One of the truly amazing stories in American roots music is the rise of this gospel singing group, who gradually moved from a niche market of African American churchgoers to the secular global stage. Despite making dozens of records since their start in 1948, the Blind Boys—founders Jimmy Carter, Clarence Fountain and George Scott (the last two now deceased)—only got around to making a Christmas album in 2003. The disc, now reissued, won a Grammy in the category Best Traditional Soul Gospel Album. The program features the Boys with A-list sidemen like organ player John Medeski and string bassist Danny Thompson. Submitting a program of old standbys and lesser-known carols, the Boys sing about the blessed season with every fiber of their being. Jimmy Carter, in particular, emanates an ecstatic sort of grace in service to his Lord. The Blind Boys handle “Last Month Of The Year” and “Silent Night” all by themselves but turn to guests to help put across the sacred messages of most of the other carols. Those sharing their joy in the sanctity of the Christmas season include Mavis Staples (“Born In Bethlehem”), Solomon Burke (“I Pray On Christmas”), Aaron Neville (“Joy To The World”) and Tom Waits (the title track). Elsewhere, so-so cheer is furnished by Les McCann, Chrissie Hynde and Shelby Lynne. The bonus tracks—an a cappella “My Lord, What A Morning” and concert band performances of “Amazing Grace” and “Go Tell It On The Mountain”—are great gifts. —Frank-John Hadley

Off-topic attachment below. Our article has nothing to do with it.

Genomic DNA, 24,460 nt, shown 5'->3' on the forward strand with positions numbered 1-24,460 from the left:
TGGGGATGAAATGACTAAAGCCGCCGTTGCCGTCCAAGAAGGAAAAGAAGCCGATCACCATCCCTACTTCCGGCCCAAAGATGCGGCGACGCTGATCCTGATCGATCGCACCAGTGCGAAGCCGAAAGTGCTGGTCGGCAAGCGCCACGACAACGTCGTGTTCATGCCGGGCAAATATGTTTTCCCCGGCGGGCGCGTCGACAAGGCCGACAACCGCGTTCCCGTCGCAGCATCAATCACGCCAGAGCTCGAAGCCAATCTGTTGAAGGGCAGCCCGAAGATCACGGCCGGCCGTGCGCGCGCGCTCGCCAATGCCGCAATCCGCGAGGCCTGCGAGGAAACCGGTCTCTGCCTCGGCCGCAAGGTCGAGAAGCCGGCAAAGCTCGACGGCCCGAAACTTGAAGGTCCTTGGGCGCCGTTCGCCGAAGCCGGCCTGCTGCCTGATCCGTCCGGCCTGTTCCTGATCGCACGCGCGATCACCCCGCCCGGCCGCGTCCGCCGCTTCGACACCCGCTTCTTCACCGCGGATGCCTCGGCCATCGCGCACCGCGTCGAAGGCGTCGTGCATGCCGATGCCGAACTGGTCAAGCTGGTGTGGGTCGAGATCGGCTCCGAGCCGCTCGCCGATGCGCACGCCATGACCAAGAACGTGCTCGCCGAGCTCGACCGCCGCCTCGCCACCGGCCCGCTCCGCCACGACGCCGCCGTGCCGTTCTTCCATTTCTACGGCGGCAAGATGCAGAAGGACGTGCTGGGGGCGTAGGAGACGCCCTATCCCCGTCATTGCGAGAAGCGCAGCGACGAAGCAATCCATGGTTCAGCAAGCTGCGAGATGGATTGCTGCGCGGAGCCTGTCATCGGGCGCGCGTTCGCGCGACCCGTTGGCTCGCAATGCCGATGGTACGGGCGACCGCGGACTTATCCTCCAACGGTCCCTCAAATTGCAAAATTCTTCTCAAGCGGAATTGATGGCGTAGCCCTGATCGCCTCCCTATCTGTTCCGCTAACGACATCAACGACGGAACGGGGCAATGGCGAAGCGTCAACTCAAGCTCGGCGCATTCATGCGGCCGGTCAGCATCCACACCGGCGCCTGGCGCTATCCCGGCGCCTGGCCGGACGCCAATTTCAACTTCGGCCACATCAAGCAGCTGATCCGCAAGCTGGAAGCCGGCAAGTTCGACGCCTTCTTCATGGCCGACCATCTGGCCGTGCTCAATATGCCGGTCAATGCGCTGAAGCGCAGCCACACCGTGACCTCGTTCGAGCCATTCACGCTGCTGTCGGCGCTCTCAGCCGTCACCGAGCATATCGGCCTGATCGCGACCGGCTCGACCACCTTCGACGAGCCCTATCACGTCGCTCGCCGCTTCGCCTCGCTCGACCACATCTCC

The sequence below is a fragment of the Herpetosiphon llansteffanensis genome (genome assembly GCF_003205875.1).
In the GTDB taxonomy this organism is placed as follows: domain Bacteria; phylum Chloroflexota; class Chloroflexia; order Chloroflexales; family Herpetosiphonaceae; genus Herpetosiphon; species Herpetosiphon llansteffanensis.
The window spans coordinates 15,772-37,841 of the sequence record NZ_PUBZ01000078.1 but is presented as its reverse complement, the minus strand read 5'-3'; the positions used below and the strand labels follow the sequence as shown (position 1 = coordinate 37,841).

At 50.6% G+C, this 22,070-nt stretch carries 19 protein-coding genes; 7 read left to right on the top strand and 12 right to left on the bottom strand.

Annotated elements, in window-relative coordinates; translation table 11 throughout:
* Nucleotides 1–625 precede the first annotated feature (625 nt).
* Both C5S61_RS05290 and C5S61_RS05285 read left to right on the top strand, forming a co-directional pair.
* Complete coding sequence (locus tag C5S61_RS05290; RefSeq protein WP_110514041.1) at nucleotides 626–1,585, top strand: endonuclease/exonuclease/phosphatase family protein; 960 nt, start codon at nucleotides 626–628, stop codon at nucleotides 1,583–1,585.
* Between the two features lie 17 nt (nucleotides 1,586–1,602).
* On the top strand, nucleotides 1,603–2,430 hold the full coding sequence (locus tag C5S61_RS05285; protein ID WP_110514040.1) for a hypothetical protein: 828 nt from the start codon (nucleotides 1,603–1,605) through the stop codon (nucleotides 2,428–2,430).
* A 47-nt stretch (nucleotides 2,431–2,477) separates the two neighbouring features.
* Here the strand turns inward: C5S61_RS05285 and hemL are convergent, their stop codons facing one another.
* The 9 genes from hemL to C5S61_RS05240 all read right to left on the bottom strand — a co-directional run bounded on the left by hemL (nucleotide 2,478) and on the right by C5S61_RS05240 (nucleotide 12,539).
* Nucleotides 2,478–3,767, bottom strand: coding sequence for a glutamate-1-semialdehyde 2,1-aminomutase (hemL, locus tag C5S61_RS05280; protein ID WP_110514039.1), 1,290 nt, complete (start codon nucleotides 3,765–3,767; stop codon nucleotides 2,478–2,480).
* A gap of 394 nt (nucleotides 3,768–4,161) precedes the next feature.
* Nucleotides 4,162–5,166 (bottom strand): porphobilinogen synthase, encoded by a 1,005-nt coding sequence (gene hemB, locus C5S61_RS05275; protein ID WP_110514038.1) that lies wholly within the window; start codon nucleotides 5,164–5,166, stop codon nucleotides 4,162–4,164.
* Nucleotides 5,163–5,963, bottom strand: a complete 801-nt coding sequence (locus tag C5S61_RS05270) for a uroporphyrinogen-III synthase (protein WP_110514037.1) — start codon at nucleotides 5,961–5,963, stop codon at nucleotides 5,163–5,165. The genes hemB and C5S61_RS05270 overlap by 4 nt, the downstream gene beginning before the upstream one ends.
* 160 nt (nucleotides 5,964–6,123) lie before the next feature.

Latin Christmas

Various Artists
Latin Christmas